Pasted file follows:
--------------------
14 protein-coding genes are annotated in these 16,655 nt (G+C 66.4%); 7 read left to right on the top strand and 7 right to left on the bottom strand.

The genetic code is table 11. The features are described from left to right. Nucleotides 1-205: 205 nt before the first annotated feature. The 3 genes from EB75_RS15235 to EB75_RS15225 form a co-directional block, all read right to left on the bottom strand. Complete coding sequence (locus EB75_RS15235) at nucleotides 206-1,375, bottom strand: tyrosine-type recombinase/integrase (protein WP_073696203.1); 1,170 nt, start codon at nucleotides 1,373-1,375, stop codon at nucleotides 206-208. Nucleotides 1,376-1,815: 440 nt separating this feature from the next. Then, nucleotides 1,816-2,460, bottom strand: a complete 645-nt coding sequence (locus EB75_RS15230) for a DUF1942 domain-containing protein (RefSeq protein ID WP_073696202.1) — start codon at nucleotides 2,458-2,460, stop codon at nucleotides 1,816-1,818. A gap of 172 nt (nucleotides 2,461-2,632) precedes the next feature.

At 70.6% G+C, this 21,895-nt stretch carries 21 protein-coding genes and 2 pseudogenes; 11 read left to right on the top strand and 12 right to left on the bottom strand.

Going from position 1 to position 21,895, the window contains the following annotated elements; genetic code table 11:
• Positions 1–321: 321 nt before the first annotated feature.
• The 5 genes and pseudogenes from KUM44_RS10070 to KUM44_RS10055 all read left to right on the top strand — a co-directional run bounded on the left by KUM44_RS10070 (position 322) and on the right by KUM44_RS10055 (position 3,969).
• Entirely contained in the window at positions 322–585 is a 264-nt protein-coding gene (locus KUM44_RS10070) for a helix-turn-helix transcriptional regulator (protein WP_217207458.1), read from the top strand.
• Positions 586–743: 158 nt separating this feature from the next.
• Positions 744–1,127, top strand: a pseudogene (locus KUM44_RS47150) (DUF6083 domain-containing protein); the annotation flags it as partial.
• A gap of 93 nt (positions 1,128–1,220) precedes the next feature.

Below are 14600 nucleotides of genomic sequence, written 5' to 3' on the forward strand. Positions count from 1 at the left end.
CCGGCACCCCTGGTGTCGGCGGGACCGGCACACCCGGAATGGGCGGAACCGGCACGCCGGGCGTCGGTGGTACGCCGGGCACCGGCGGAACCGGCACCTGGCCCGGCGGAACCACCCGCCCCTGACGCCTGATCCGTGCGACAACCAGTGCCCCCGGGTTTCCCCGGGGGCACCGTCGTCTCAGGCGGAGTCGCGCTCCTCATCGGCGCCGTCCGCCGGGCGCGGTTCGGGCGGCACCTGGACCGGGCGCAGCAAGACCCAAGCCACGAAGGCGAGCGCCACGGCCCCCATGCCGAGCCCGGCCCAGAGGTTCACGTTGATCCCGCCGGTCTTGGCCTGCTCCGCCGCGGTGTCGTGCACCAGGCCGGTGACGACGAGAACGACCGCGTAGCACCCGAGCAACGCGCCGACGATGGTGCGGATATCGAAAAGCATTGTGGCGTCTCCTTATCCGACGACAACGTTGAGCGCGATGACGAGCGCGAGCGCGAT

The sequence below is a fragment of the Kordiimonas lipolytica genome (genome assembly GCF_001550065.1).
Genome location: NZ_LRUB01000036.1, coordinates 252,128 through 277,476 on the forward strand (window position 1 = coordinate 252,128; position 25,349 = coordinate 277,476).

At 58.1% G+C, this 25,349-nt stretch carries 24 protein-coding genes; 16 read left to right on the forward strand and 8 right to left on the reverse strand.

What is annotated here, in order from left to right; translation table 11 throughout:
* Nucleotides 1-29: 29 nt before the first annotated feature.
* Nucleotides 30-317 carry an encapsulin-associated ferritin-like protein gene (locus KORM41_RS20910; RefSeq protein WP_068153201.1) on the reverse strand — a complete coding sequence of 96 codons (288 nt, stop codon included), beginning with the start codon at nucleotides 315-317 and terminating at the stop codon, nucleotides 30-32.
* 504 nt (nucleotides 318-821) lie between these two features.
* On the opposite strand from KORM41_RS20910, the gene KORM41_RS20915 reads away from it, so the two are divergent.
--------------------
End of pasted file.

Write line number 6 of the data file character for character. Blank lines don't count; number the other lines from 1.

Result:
• The 5 genes and pseudogenes from KUM44_RS10070 to KUM44_RS10055 all read left to right on the top strand — a co-directional run bounded on the left by KUM44_RS10070 (position 322) and on the right by KUM44_RS10055 (position 3,969).